It almost doesn’t seem possible, that a play could be scary. With all the things movies have going for them, like creepy soundtracks, ominous sound effects, actors pretending to be petrified and a voyeuristic camera, you’d figure the same effect couldn’t be replicated on stage, in a theater, with actors clearly performing in front of you. Yet, Broadway and theater in general show a history of plays that truly unnerved audiences and had them, literally, screaming. In the past 30 years, some of the most famous plays that left audiences shuddering include “Death Trap,” “Dracula” (with Frank Langella’s legendary take on The Count and “Wait Until Dark.” Of the three, the latter is arguably the most frightening, iconic and influential.
The play takes place in a single apartment, inhabited by Susy, a blind woman. Over the course of a day, three very bad men make their way into their her home, for reasons involving a desired item (which is best left unrevealed, like many of the surprises in store). The ruse played by the trio of criminals on Susy is initially no more than an elaborate game, until the threat grows larger and one of the men, with a cold heart and a talent for violence, loses his patience.
The story is a classic in the thriller genre, with an ending that all but guarantees to leave audiences petrified… and it’s coming to the Iao Theater.
History of the Dark
Frederick Knott’s thriller premiered in 1966 and caused a minor sensation. The Broadway production starred Lee Remick and Robert Duvall and was directed by Arthur Penn, one year before he directed the landmark American film, “Bonnie and Clyde.”
Not long after its first appearance as a stage attraction, the film adaptation followed (in 1966, the same year as its stage debut). Starring Audrey Hepburn as Susy and Alan Arkin as one of the most loathsome villains in cinema, the film was enormously successful, showcased Hepburn in a rare dramatic role and launched Arkin’s still-going reign as a reliably first rate character actor.
The film’s climax is legendary, and still nerve shattering after all these years. Having shown the movie to numerous film classes over the years, I can vouch for its effectiveness: classes stuffed with college students always jump and scream during a certain moment. It never fails to shake up even the most jaded horror movie aficionado.
Revivals emerged over the years on stage, though none have been as infamous as the 1998 Broadway production with Marisa Tomei and Quentin Tarantino; while ticket sales were brisk, critics savaged the performance by Tarantino. While an acclaimed director, Tarantino’s acting has never been as adored and the New York theater critics eviscerated his performance and, by association, the production.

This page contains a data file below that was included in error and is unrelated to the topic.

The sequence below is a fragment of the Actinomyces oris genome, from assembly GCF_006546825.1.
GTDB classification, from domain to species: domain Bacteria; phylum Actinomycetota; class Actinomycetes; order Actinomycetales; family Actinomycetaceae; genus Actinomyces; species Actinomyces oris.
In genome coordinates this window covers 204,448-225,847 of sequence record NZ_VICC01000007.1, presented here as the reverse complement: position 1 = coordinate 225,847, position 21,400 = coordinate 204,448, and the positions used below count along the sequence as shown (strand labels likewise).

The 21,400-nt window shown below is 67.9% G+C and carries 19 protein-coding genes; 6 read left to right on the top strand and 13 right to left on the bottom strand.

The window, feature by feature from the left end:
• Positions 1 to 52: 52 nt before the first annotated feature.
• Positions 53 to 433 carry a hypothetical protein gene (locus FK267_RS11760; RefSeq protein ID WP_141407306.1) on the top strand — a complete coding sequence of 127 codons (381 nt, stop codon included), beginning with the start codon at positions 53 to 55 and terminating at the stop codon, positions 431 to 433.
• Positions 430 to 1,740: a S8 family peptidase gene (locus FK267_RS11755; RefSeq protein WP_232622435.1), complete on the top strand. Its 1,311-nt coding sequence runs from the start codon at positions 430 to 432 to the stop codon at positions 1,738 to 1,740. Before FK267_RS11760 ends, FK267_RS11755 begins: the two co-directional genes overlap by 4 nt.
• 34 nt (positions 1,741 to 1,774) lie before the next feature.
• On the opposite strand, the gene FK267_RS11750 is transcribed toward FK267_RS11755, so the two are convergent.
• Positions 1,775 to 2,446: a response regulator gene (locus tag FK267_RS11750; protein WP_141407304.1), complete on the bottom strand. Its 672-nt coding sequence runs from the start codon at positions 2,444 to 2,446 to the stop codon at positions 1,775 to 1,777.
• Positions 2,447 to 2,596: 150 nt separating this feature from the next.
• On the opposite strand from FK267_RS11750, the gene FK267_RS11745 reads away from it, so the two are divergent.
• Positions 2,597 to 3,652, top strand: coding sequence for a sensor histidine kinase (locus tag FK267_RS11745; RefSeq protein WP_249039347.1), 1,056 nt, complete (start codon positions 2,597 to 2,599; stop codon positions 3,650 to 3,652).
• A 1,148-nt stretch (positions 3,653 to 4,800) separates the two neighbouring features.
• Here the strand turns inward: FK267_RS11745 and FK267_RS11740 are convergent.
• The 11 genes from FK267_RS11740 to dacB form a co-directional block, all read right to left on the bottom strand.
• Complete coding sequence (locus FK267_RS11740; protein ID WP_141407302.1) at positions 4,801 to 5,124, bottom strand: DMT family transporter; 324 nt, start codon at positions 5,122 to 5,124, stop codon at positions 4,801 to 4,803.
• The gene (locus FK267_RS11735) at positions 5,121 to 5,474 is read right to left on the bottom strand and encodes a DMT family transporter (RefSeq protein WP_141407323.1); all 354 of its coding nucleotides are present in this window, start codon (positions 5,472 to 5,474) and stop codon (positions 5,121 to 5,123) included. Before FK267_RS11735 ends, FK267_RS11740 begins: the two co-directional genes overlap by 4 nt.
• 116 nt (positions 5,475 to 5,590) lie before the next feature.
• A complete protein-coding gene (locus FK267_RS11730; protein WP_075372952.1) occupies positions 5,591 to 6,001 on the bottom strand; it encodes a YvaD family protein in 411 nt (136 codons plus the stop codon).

Films have re-imagined or stolen outright from “Wait Until Dark.” Both “Panic Room” and the painfully obvious “Hear No Evil” (in which the protagonist is deaf, not blind. How novel!) bear the narrative DNA of Knott’s play. Most films portraying a home invasion, whether its “Copycat,” “A Nightmare on Elm Street,” or even “Home Alone,” all bear markings of being influenced by “Wait Until Dark.”
Few works of popular fiction explore the fear of the dark better than “Wait Until Dark,” which transforms darkness into something of a character itself in the third act. The universal fear of the dark has always been misunderstood: no one is literally afraid of shadows, only the threat it may conceal. “Wait Until Dark” demonstrates how pitch blackness can be a handicap, a weapon and a place where your worst nightmares are realized.
Fear of the Dark Comes to Market Street
The appearance of a music-free, non-comedic stage production, like Maui OnStage’s “Wait Until Dark,” is a rarity, even within the already eclectic offerings found in Maui theaters. The opportunity to see such a chair gripping, blood curdling, scream-inducing thriller at the Iao Theater shouldn’t be missed. After all, once the lights go up and the cast takes a curtain call, the audience lets out a sigh of relief and the chuckle of knowing there’s nothing to be afraid of…until you get home…and you turn out the lights…
Wait Until Dark runs from September 26th-October 5th at the Iao Theater. Call 808.242.6969 or go to mauionstage.com for tickets.